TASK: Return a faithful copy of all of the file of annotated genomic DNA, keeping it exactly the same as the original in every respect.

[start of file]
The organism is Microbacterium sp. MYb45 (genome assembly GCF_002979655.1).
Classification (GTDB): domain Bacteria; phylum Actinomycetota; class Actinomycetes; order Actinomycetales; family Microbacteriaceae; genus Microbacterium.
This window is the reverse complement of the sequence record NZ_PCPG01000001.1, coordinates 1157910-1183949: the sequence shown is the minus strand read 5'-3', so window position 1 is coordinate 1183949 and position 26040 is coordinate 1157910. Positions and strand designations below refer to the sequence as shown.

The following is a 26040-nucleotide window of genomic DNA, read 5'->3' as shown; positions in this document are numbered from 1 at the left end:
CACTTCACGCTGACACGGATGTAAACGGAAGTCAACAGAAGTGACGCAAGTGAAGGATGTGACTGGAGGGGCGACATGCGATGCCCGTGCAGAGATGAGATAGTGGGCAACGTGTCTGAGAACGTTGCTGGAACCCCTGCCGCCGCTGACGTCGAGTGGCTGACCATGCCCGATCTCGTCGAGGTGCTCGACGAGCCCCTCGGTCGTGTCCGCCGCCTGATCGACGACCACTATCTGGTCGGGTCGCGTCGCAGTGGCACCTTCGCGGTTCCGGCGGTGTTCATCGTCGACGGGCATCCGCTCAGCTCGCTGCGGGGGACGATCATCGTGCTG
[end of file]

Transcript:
The organism is Microbacterium sp. MYb45 (genome assembly GCF_002979655.1).
Classification (GTDB): domain Bacteria; phylum Actinomycetota; class Actinomycetes; order Actinomycetales; family Microbacteriaceae; genus Microbacterium.
This window is the reverse complement of the sequence record NZ_PCPG01000001.1, coordinates 1157910-1183949: the sequence shown is the minus strand read 5'-3', so window position 1 is coordinate 1183949 and position 26040 is coordinate 1157910. Positions and strand designations below refer to the sequence as shown.

The following is a 26040-nucleotide window of genomic DNA, read 5'->3' as shown; positions in this document are numbered from 1 at the left end:
CACTTCACGCTGACACGGATGTAAACGGAAGTCAACAGAAGTGACGCAAGTGAAGGATGTGACTGGAGGGGCGACATGCGATGCCCGTGCAGAGATGAGATAGTGGGCAACGTGTCTGAGAACGTTGCTGGAACCCCTGCCGCCGCTGACGTCGAGTGGCTGACCATGCCCGATCTCGTCGAGGTGCTCGACGAGCCCCTCGGTCGTGTCCGCCGCCTGATCGACGACCACTATCTGGTCGGGTCGCGTCGCAGTGGCACCTTCGCGGTTCCGGCGGTGTTCATCGTCGACGGGCATCCGCTCAGCTCGCTGCGGGGGACGATCATCGTGCTG